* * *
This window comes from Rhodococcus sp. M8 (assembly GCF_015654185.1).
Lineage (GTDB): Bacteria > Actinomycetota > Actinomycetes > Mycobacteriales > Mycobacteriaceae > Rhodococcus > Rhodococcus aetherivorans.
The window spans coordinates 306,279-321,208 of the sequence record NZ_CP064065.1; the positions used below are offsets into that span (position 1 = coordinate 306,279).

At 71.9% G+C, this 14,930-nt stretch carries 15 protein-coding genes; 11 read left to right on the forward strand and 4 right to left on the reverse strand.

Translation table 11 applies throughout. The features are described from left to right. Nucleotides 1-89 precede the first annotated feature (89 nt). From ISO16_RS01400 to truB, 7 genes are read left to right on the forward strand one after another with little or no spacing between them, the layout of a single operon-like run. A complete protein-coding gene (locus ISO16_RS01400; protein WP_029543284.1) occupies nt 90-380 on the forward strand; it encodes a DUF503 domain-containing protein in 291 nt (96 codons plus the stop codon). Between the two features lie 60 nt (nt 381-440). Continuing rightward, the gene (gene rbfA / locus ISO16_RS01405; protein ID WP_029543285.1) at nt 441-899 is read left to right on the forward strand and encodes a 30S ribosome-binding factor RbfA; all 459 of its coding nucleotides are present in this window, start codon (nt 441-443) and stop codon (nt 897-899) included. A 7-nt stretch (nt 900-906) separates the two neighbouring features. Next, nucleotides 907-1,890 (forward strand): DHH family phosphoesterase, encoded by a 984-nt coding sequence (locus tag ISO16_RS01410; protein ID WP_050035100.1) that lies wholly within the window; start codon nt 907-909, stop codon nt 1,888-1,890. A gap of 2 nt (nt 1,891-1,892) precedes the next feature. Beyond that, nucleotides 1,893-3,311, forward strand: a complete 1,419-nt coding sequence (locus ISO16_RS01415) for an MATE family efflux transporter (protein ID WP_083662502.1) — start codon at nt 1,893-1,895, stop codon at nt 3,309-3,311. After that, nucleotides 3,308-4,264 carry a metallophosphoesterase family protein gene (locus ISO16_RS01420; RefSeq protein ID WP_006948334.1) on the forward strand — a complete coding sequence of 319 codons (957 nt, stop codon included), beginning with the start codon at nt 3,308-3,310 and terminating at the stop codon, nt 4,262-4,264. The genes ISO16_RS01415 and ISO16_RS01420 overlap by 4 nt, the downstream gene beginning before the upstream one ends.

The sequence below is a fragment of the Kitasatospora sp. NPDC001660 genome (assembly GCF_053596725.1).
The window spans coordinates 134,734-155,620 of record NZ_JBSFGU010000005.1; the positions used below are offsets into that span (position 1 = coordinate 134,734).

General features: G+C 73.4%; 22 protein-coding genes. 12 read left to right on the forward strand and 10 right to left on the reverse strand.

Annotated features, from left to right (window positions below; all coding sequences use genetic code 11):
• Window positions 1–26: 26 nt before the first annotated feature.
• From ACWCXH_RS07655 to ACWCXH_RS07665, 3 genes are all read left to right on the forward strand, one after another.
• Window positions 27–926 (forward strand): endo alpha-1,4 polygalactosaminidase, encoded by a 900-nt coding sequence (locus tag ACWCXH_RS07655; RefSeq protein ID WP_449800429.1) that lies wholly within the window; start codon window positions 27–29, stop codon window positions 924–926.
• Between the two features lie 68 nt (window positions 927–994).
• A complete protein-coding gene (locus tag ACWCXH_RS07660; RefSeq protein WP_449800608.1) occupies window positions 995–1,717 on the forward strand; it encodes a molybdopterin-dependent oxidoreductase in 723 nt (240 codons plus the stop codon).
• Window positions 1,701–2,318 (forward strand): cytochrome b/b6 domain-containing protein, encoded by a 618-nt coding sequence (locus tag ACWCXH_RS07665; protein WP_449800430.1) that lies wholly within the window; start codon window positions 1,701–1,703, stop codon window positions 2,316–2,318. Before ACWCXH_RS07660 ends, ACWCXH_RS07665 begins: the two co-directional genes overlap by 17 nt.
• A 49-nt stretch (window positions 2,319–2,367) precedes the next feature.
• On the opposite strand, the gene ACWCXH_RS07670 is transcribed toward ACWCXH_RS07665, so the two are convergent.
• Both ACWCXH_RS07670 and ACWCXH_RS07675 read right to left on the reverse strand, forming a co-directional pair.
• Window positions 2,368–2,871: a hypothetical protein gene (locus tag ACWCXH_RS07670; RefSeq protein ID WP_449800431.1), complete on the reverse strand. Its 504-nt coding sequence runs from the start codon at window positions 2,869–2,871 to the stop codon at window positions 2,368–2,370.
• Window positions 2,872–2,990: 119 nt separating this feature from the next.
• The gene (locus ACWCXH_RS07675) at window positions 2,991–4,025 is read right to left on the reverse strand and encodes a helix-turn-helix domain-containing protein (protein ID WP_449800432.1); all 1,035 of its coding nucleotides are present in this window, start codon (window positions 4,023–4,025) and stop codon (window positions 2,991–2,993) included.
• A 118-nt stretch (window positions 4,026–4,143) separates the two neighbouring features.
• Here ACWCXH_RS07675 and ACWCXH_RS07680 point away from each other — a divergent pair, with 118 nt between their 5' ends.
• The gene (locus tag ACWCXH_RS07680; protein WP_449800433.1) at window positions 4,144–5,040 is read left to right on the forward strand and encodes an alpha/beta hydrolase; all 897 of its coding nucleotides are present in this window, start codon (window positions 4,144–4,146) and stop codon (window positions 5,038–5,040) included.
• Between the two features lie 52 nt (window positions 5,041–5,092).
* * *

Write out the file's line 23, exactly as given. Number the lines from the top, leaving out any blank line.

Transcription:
• Here ACWCXH_RS07675 and ACWCXH_RS07680 point away from each other — a divergent pair, with 118 nt between their 5' ends.